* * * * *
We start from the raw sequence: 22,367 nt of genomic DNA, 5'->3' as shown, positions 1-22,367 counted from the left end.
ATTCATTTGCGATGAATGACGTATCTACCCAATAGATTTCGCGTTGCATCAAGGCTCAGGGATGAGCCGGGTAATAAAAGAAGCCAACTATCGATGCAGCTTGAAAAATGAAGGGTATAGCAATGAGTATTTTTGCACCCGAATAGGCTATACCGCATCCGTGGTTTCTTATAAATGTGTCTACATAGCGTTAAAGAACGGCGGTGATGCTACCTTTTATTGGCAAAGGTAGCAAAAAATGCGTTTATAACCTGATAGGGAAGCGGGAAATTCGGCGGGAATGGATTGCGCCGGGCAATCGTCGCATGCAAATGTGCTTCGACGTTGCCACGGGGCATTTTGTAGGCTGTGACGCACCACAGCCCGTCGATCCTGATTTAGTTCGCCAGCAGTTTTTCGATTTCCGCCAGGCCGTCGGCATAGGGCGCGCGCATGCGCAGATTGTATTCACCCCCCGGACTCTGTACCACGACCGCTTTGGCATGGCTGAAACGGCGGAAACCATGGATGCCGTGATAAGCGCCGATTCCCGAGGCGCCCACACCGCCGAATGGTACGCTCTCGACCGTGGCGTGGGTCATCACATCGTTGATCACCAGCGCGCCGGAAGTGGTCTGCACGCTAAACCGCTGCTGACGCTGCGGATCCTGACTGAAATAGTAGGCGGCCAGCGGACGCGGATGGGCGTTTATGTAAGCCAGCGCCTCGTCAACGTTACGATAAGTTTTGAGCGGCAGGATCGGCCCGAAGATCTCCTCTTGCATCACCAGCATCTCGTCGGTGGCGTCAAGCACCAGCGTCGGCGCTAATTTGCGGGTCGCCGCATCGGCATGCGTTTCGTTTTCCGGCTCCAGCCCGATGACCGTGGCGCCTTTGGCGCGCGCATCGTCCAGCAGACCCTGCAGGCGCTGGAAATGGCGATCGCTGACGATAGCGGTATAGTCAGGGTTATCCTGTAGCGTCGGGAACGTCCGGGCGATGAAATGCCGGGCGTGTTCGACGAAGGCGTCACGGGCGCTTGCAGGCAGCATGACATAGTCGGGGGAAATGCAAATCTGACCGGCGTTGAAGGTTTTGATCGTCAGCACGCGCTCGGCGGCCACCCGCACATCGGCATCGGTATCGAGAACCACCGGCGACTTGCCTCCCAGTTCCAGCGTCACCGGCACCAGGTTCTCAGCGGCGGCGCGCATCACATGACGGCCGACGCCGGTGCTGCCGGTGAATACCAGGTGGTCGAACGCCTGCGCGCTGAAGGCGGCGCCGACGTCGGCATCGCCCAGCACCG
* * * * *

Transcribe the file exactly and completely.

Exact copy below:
We start from the raw sequence: 22,367 nt of genomic DNA, 5'->3' as shown, positions 1-22,367 counted from the left end.
ATTCATTTGCGATGAATGACGTATCTACCCAATAGATTTCGCGTTGCATCAAGGCTCAGGGATGAGCCGGGTAATAAAAGAAGCCAACTATCGATGCAGCTTGAAAAATGAAGGGTATAGCAATGAGTATTTTTGCACCCGAATAGGCTATACCGCATCCGTGGTTTCTTATAAATGTGTCTACATAGCGTTAAAGAACGGCGGTGATGCTACCTTTTATTGGCAAAGGTAGCAAAAAATGCGTTTATAACCTGATAGGGAAGCGGGAAATTCGGCGGGAATGGATTGCGCCGGGCAATCGTCGCATGCAAATGTGCTTCGACGTTGCCACGGGGCATTTTGTAGGCTGTGACGCACCACAGCCCGTCGATCCTGATTTAGTTCGCCAGCAGTTTTTCGATTTCCGCCAGGCCGTCGGCATAGGGCGCGCGCATGCGCAGATTGTATTCACCCCCCGGACTCTGTACCACGACCGCTTTGGCATGGCTGAAACGGCGGAAACCATGGATGCCGTGATAAGCGCCGATTCCCGAGGCGCCCACACCGCCGAATGGTACGCTCTCGACCGTGGCGTGGGTCATCACATCGTTGATCACCAGCGCGCCGGAAGTGGTCTGCACGCTAAACCGCTGCTGACGCTGCGGATCCTGACTGAAATAGTAGGCGGCCAGCGGACGCGGATGGGCGTTTATGTAAGCCAGCGCCTCGTCAACGTTACGATAAGTTTTGAGCGGCAGGATCGGCCCGAAGATCTCCTCTTGCATCACCAGCATCTCGTCGGTGGCGTCAAGCACCAGCGTCGGCGCTAATTTGCGGGTCGCCGCATCGGCATGCGTTTCGTTTTCCGGCTCCAGCCCGATGACCGTGGCGCCTTTGGCGCGCGCATCGTCCAGCAGACCCTGCAGGCGCTGGAAATGGCGATCGCTGACGATAGCGGTATAGTCAGGGTTATCCTGTAGCGTCGGGAACGTCCGGGCGATGAAATGCCGGGCGTGTTCGACGAAGGCGTCACGGGCGCTTGCAGGCAGCATGACATAGTCGGGGGAAATGCAAATCTGACCGGCGTTGAAGGTTTTGATCGTCAGCACGCGCTCGGCGGCCACCCGCACATCGGCATCGGTATCGAGAACCACCGGCGACTTGCCTCCCAGTTCCAGCGTCACCGGCACCAGGTTCTCAGCGGCGGCGCGCATCACATGACGGCCGACGCCGGTGCTGCCGGTGAATACCAGGTGGTCGAACGCCTGCGCGCTGAAGGCGGCGCCGACGTCGGCATCGCCCAGCACCG